It takes someone who’s not emotionally involved and sees it purely as a business transaction, which is what it is, to get the home sold faster by listing it for what it’s actually gonna sell for.

          And let’s face it, realtors know more about real estate than the average person trying to sell their home. It’s what they do for a living.

  10. It may have been worth it BEFORE the internet, when there wasn’t the information available now, but now any more. Now people search for themselves and MLS listings are more open to the public.

    If you want to really feel sick, commercial realtors get that same 3%….. Sell one 2M property and they make more than I do all year!

  11. I was thinking about that the other night and thought I bet you could make a killing here in the seattle area if you advertised that you only took a 1.5 or 2% commission or even 1%.

  12. I used to think the same until I actually became an agent. What I didn’t realize is the amount of liability us realtors take on whenever we are representing a party in a transaction. That’s liability the buyer/seller would carry if they decided to enter a transaction unrepresented. With everyone ready to sue at a drop of a hat these days, I think realtors are well worth the fees. And when it’s a higher priced property, then the stakes are higher, thus the reason for a percentage commission. Good realtors know how to represent your best interests, market/expose your property, negotiate on your behalf, make sure all the deadlines are being hit, get a transaction through the inspections, repairs, appraisals, funding, closing, ect, ect. Realtors do a LOT more than what meets the eye.

    • I would probably say the same thing if I was a real estate agent. But the fact of the matter is our agent wouldn’t have worked any differently if we bought a $100,000 house or a $500,000 house. Especially with the age of the Internet and how much research I did independent of our agent.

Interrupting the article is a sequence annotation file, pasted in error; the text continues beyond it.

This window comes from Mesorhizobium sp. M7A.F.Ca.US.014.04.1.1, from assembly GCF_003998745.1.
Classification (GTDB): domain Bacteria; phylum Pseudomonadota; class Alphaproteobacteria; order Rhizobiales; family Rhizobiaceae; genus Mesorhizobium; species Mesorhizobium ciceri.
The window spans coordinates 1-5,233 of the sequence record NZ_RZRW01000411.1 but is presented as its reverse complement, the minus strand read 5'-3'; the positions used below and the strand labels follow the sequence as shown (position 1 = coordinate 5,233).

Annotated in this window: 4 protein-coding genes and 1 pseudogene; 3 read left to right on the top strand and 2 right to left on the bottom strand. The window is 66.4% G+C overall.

• You’re right – he may not have worked harder if your house was $500k as opposed to $300k but he definitely would have been taking on bigger liability and for that he should be compensated. The bigger the value, the bigger the stakes…not to mention the personalities/egos.

        • Liability and compensation aren’t correlated. You don’t carry increased risk of being sued simply because a house is more expensive. You are no more likely to be sued on a sale of a $100,000 house than a $1,000,000 house.

          But you do get paid more when the purchase price increases. I get your argument, just not sure I agree with the premise. Especially when you consider the fact that an agent can carry an umbrella policy and virtually eliminate personal liability.

          Say your toilet is worth twice as much as mine. We both need plumbing work done because we both stuck a banana down them and the pipes are clogged.

          The plumber charges you $90/hour and me $45/hour. He charges you twice my rate, even though he performed the exact same task for both of us, simply because your toilet is worth twice as much.

          Is this fair?

            • I don’t think you know what you’re talking about since you seem to think I think realtors are worthless. I never said that, or anything close to that. I have an issue with the commission structure. Not the service they provide. How do you miss such an obvious thing? Did you even read the title of the blog post that clearly states this!!!!

        • p.s. word on the street has it we might get to see you and the fam in february 🙂 Let’s continue this debate over beers and Dr. Pepper.

  13. The way several jobs are paid drives me nuts, but I think your onto something with the real estate agents. That is crazy to think about how they’d put in the same amount of work whether you buying a $100,000 house or a $1 million and the vast difference in what they would make then.

  14. I was a Broker years ago and when I sold in WA the pay structure was odd it was 6% on the first 100k then 3% over that – no other state I knew of did that but it is closer to the model you suggested.